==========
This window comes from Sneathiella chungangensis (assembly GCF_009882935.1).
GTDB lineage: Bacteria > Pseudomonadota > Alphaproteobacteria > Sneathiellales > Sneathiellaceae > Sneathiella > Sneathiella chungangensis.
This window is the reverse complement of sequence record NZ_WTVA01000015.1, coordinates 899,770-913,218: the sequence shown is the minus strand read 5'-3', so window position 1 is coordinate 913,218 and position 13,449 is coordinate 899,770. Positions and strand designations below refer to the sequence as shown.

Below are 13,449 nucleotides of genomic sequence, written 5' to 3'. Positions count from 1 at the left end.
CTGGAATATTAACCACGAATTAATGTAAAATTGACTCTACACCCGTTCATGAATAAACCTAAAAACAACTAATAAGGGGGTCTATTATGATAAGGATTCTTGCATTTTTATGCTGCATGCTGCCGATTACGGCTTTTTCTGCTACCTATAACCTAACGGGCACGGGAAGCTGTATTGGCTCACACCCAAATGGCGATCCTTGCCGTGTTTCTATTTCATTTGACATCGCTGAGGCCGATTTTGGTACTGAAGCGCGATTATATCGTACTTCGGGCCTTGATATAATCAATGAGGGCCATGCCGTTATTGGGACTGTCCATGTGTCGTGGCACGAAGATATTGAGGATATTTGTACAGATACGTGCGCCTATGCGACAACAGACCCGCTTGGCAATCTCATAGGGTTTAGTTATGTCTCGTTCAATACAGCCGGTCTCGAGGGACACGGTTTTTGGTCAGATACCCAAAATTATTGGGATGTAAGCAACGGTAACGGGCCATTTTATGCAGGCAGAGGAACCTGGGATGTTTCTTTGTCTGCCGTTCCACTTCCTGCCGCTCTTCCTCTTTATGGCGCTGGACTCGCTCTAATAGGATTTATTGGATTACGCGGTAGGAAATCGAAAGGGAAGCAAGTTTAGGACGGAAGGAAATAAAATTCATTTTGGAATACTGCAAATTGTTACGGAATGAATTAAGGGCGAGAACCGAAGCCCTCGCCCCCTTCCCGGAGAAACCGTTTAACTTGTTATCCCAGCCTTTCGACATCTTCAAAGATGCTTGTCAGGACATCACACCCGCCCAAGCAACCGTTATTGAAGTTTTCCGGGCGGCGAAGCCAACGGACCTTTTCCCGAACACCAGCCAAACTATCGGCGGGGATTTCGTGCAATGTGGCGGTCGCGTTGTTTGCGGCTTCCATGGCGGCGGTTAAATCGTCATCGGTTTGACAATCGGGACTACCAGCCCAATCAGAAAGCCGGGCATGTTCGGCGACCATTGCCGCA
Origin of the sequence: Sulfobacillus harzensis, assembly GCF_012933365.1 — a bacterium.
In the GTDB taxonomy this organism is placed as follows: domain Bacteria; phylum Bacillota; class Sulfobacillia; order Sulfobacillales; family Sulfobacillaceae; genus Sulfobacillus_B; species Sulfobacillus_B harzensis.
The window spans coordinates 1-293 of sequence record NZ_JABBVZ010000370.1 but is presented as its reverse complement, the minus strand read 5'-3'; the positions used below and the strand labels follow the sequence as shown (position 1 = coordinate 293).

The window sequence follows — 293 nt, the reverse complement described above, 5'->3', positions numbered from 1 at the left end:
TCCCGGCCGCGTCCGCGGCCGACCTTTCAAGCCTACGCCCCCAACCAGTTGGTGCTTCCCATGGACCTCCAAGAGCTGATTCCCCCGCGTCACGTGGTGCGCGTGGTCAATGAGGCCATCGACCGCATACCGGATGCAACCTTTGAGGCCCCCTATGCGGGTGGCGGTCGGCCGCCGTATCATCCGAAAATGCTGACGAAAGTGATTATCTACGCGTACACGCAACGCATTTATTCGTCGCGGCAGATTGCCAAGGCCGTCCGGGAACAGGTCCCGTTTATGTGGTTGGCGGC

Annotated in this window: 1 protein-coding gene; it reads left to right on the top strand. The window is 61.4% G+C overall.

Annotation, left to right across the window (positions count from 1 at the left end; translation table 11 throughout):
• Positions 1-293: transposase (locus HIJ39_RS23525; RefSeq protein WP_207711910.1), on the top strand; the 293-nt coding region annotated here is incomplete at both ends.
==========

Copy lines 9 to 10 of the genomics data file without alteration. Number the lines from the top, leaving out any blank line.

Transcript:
The window sequence follows — 293 nt, the reverse complement described above, 5'->3', positions numbered from 1 at the left end:
TCCCGGCCGCGTCCGCGGCCGACCTTTCAAGCCTACGCCCCCAACCAGTTGGTGCTTCCCATGGACCTCCAAGAGCTGATTCCCCCGCGTCACGTGGTGCGCGTGGTCAATGAGGCCATCGACCGCATACCGGATGCAACCTTTGAGGCCCCCTATGCGGGTGGCGGTCGGCCGCCGTATCATCCGAAAATGCTGACGAAAGTGATTATCTACGCGTACACGCAACGCATTTATTCGTCGCGGCAGATTGCCAAGGCCGTCCGGGAACAGGTCCCGTTTATGTGGTTGGCGGC